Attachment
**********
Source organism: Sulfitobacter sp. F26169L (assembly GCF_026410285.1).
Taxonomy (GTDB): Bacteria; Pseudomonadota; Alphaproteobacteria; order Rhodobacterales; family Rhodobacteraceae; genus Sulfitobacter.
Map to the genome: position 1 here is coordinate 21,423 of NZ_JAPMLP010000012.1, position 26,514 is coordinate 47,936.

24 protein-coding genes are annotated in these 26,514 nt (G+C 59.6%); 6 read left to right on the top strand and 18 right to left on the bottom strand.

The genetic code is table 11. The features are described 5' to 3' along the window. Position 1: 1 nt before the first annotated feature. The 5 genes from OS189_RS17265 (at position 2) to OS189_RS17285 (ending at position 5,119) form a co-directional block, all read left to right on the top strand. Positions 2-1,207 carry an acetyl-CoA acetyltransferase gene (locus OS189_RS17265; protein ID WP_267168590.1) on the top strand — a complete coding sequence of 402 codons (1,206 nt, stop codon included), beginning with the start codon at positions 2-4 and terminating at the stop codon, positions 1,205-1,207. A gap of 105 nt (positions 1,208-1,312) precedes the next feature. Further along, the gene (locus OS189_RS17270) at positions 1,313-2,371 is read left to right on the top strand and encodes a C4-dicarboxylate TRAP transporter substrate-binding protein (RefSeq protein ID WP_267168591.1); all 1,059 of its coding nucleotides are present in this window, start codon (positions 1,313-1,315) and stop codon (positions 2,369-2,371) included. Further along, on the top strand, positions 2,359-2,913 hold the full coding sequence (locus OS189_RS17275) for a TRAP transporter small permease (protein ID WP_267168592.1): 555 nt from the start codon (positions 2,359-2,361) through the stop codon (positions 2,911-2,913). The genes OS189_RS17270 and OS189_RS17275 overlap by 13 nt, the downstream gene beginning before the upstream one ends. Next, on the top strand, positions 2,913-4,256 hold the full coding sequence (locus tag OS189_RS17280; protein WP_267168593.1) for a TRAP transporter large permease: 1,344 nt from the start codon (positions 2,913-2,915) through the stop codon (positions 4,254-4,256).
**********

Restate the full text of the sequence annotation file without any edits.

Source organism: Sulfitobacter sp. F26169L (assembly GCF_026410285.1).
Taxonomy (GTDB): Bacteria; Pseudomonadota; Alphaproteobacteria; order Rhodobacterales; family Rhodobacteraceae; genus Sulfitobacter.
Map to the genome: position 1 here is coordinate 21,423 of NZ_JAPMLP010000012.1, position 26,514 is coordinate 47,936.

24 protein-coding genes are annotated in these 26,514 nt (G+C 59.6%); 6 read left to right on the top strand and 18 right to left on the bottom strand.

The genetic code is table 11. The features are described 5' to 3' along the window. Position 1: 1 nt before the first annotated feature. The 5 genes from OS189_RS17265 (at position 2) to OS189_RS17285 (ending at position 5,119) form a co-directional block, all read left to right on the top strand. Positions 2-1,207 carry an acetyl-CoA acetyltransferase gene (locus OS189_RS17265; protein ID WP_267168590.1) on the top strand — a complete coding sequence of 402 codons (1,206 nt, stop codon included), beginning with the start codon at positions 2-4 and terminating at the stop codon, positions 1,205-1,207. A gap of 105 nt (positions 1,208-1,312) precedes the next feature. Further along, the gene (locus OS189_RS17270) at positions 1,313-2,371 is read left to right on the top strand and encodes a C4-dicarboxylate TRAP transporter substrate-binding protein (RefSeq protein ID WP_267168591.1); all 1,059 of its coding nucleotides are present in this window, start codon (positions 1,313-1,315) and stop codon (positions 2,369-2,371) included. Further along, on the top strand, positions 2,359-2,913 hold the full coding sequence (locus OS189_RS17275) for a TRAP transporter small permease (protein ID WP_267168592.1): 555 nt from the start codon (positions 2,359-2,361) through the stop codon (positions 2,911-2,913). The genes OS189_RS17270 and OS189_RS17275 overlap by 13 nt, the downstream gene beginning before the upstream one ends. Next, on the top strand, positions 2,913-4,256 hold the full coding sequence (locus tag OS189_RS17280; protein WP_267168593.1) for a TRAP transporter large permease: 1,344 nt from the start codon (positions 2,913-2,915) through the stop codon (positions 4,254-4,256).